Forming the Bioterrorism 'Bandwagon'

University of Murdoch, Australia - This seminar will address the Implications of bioterrorism for the BioSciences and Disarmament

A Public Lecture presented by Dr Susan Wright.

In the United States, the possibility that terrorists would arm themselves with biological weapons was widely seen as a huge threat to national security by the end of the Clinton administration. That the nation should invest billions of dollars in a new form of civilian bio-defense was accepted by the President and eventually on a bipartisan basis by the U.S. Congress, despite informed dissent inside and outside the administration. This seminar will address how this linkage was forged, how it was used to justify a radical reframing of biological knowledge in terms of military goals, and the policy implications of this major reorientation of the biological sciences.

Susan Wright, an historian of science at the University of Michigan, received a B.A. in physics from Oxford University, an M.S. in physics from the University of Michigan, and a Ph.D. in history of science from Harvard University. Her research and writing has focused on the history and politics of biotechnology, and the development of military dimensions of this field. Her books include Molecular Politics: Developing American and British Regulatory Policy for Genetic Engineering, 1972-1982 (University of Chicago Press, 1994), Preventing a Biological Arms Race (MIT Press, 1990), and Biological Warfare and Disarmament: New Problems/New Perspectives (Rowman & Littlefield, 2002). She is currently a Visiting Professorial Fellow in the School of Social Sciences, Media and Communication at the University of Wollongong where she is directing a research project, Gender and Security: Bridging the Gulf between Theory and Practice, and continuing research on the formation of U.S. counter-bioterrorism policy.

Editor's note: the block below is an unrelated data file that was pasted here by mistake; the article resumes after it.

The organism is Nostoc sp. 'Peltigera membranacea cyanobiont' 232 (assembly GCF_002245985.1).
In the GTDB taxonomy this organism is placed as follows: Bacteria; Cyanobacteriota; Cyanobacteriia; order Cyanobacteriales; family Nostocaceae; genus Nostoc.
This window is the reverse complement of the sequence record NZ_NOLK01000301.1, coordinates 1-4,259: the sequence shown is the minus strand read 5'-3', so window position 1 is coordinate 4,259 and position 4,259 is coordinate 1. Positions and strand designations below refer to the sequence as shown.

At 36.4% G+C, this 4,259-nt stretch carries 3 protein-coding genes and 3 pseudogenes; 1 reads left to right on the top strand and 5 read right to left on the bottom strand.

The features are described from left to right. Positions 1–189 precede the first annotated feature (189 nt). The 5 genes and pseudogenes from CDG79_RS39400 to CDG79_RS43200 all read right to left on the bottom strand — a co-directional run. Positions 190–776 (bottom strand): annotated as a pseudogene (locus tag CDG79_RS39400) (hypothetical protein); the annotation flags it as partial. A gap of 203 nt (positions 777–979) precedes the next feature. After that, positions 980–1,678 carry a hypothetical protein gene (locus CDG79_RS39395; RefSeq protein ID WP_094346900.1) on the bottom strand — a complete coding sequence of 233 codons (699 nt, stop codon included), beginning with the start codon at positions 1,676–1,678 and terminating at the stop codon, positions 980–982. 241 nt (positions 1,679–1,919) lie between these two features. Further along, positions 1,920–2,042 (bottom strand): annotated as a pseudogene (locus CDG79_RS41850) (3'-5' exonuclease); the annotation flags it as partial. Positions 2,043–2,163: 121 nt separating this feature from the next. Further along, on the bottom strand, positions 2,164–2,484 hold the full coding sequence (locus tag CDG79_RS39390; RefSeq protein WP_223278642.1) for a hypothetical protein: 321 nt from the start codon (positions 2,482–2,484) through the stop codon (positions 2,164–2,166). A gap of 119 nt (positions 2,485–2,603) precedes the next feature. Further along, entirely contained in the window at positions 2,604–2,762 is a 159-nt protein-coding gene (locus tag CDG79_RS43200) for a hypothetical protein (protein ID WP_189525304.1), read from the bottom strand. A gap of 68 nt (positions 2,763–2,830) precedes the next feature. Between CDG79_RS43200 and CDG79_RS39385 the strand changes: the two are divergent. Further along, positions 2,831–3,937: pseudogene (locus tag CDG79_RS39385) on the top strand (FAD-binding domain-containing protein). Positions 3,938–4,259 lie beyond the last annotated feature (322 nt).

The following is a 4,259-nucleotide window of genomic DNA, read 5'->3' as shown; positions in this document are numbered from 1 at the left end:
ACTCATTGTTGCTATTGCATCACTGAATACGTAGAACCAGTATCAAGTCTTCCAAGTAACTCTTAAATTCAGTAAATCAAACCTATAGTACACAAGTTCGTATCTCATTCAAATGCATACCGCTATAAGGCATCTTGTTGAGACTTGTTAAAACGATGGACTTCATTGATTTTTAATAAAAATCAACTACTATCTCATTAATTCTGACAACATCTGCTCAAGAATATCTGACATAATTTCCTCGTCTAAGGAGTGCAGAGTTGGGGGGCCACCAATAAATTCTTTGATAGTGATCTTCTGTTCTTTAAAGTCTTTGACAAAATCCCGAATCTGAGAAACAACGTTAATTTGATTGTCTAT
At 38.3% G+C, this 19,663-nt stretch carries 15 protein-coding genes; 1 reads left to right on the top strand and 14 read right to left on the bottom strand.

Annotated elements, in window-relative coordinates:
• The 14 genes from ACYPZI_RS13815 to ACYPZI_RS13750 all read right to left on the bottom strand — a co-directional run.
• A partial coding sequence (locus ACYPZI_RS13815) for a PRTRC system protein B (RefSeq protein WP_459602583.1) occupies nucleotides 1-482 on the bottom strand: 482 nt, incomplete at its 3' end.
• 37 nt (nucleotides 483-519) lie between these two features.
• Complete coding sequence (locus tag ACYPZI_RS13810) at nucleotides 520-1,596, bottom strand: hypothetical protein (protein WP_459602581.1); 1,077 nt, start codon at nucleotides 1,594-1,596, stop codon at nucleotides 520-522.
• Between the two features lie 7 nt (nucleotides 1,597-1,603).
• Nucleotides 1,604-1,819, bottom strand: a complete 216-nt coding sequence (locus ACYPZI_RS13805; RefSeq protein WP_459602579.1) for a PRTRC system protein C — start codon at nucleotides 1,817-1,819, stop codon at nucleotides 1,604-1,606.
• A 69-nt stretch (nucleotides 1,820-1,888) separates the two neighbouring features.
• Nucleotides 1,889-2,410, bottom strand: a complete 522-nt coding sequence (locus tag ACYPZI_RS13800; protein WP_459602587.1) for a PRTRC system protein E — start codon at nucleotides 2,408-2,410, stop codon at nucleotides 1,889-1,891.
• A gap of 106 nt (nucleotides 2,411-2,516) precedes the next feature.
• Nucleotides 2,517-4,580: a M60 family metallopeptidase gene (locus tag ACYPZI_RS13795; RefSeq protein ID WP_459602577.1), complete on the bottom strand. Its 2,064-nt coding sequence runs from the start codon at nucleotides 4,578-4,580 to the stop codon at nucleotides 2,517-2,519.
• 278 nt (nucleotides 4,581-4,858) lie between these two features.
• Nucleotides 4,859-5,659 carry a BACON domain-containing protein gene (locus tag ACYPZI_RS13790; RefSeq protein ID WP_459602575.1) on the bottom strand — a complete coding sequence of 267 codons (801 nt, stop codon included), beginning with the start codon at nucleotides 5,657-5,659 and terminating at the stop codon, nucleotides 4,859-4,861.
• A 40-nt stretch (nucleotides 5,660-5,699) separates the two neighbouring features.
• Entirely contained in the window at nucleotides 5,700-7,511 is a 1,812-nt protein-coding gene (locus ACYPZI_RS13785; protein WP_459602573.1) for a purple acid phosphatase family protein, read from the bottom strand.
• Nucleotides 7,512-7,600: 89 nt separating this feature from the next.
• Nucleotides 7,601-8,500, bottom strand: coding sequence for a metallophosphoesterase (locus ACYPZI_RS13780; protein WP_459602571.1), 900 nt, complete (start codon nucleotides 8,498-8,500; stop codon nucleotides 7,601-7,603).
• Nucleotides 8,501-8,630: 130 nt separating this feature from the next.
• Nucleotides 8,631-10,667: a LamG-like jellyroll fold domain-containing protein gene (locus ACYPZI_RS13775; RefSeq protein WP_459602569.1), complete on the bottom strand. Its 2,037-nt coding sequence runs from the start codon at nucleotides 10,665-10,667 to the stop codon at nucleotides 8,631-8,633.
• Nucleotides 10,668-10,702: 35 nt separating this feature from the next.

Please RSVP to [email protected] or 9360 2263 by Monday 28th May

From 31 May 2007
Until 31 May 2007
Murdoch University, Australia
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